Wednesday, November 11, 2009

Thinking practically about social media

Who says you need a full-time professional staffer dedicated solely to social media before you can build an institutional presence?

If you follow many Web marketing blogs, you might get the impression that implementing a social media strategy is a time-consuming commitment of staff and/or funding. However like most graduate and professional schools, my law school has a fairly small communications staff. We are generalists by necessity, and we work hard to make the most of our limited resources.

Two recent higher ed blog posts feature a more practical perspective on integrating social media into an existing communications workflow. Michael Stoner's "Small staff, smart choices yield social media success for Baylor School" shares the story of an independent school communications director's foray into social media, one that closely mirrors my own. Andrew Careaga's "I, (not) Robot: Or, how I learned to stop worrying and love the Borg," discusses the advantages of using technology to distribute official communications into social networks.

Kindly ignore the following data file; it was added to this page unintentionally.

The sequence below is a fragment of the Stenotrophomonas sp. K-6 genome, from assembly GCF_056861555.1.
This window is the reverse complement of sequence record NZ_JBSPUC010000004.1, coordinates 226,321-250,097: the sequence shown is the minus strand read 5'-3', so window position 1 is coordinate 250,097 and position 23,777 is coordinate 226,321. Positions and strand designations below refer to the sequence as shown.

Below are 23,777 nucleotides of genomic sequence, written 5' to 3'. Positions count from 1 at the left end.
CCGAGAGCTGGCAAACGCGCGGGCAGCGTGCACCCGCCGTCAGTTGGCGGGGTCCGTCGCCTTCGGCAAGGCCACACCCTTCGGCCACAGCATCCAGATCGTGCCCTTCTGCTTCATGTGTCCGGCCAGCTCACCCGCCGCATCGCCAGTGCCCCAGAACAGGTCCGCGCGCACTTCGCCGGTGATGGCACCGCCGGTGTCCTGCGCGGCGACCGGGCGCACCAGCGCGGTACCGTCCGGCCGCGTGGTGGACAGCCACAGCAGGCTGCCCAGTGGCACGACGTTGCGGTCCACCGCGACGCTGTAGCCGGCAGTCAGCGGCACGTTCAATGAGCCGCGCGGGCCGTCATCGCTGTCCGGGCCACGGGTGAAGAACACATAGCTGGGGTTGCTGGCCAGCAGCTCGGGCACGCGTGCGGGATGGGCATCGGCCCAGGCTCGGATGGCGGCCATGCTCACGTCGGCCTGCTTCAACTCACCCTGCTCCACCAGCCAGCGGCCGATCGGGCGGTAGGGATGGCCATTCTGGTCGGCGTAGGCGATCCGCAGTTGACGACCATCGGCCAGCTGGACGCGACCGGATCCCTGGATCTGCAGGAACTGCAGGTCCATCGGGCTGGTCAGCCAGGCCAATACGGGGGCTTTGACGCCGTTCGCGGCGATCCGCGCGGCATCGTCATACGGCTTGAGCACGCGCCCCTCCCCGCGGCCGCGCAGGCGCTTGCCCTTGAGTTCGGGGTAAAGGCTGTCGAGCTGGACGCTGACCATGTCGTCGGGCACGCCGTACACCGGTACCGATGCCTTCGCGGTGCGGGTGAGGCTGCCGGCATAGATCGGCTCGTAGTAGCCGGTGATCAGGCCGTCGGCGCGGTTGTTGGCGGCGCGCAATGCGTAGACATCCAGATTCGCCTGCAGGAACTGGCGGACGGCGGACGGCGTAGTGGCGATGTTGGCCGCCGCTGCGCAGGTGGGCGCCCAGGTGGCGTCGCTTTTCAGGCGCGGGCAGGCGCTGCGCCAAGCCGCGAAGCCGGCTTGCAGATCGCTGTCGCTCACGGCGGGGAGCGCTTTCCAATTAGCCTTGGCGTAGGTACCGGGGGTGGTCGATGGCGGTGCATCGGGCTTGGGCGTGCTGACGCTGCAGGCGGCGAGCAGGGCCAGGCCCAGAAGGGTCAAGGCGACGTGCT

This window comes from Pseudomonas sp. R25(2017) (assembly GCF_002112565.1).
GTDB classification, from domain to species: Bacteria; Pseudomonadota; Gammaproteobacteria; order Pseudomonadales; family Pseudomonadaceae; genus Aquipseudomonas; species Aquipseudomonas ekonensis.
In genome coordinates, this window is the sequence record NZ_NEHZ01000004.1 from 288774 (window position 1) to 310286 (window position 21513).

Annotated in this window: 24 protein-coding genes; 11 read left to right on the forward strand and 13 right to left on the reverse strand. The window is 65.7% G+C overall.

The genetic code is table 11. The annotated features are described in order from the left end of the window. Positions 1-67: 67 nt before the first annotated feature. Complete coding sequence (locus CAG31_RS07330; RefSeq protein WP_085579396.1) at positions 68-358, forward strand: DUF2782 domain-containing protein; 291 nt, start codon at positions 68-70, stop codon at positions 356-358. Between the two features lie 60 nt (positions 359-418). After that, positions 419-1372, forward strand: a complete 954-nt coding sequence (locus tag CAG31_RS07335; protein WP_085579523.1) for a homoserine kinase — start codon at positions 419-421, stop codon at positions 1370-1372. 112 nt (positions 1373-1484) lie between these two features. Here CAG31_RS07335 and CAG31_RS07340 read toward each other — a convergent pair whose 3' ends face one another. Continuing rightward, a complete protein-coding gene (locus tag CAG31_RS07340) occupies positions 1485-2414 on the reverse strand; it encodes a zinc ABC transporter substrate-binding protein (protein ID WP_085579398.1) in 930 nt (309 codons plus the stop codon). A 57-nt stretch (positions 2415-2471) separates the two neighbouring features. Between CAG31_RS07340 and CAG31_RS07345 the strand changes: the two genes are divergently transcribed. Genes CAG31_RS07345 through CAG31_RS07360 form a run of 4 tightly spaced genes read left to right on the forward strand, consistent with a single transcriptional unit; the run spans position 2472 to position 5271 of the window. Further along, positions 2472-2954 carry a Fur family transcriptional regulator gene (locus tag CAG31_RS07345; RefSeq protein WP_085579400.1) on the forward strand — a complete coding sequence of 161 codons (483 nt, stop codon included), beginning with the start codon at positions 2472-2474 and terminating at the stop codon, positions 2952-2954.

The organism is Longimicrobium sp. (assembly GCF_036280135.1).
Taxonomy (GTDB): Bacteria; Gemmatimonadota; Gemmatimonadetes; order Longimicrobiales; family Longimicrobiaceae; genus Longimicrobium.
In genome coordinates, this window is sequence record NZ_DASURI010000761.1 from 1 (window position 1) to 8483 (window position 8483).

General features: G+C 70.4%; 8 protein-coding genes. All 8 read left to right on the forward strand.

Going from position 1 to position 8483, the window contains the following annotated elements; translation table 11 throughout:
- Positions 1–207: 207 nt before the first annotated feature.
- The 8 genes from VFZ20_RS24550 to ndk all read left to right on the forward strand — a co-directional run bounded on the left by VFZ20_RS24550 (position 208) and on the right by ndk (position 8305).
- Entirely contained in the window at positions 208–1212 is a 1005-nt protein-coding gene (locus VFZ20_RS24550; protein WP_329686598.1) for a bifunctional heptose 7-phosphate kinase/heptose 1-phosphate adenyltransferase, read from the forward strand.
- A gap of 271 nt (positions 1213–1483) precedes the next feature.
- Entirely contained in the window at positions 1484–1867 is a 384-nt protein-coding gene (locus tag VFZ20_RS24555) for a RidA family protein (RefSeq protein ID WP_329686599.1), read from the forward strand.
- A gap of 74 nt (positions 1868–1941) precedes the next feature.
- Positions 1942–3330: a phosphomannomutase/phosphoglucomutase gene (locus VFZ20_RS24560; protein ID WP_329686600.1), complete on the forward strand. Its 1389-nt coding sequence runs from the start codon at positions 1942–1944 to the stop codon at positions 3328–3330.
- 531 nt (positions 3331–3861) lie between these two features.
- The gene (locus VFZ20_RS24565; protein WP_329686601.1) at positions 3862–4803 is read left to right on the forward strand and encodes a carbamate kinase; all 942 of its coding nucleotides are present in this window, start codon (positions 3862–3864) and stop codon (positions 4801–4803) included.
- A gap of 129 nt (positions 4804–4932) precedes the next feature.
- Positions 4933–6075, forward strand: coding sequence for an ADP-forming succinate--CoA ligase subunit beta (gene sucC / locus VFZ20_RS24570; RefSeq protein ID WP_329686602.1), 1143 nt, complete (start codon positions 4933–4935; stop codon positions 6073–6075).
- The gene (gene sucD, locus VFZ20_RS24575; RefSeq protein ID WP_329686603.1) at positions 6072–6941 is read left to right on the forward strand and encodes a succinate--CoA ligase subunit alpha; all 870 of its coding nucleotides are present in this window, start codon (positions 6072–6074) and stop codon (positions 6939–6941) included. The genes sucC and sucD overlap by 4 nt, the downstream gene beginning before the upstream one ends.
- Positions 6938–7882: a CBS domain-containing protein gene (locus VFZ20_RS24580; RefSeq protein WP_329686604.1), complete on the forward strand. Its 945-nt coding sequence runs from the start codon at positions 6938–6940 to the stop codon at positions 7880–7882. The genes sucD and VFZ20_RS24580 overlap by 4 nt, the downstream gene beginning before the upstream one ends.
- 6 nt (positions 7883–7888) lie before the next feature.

Here are other factors my office considers before adding to our social media mix:
  • Audience involvement: Are active prospective students or alumni already using the social media site? How would an institutional voice fit into the conversation?
  • Channel credibility: Is the site mainstream (yet)? What is the culture of the channel? Are other graduate or professional schools establishing an official presence there?
  • Office utility: Can we tweak or repurpose existing content for the site? Can the site help us streamline our current processes? Can we save institutional resources by shifting to a social media site?
Sure, it would be nice to be on the leading edge of every development in the social media revolution. But even a small daily investment in social media, when done strategically, can yield great rewards.

1 comment:

  1. Great post, Davina. Once we get over the mania about social media, it's going to be part of everyone's job not some exotic "technology" that specialists use. There's no time to get started like right now, though....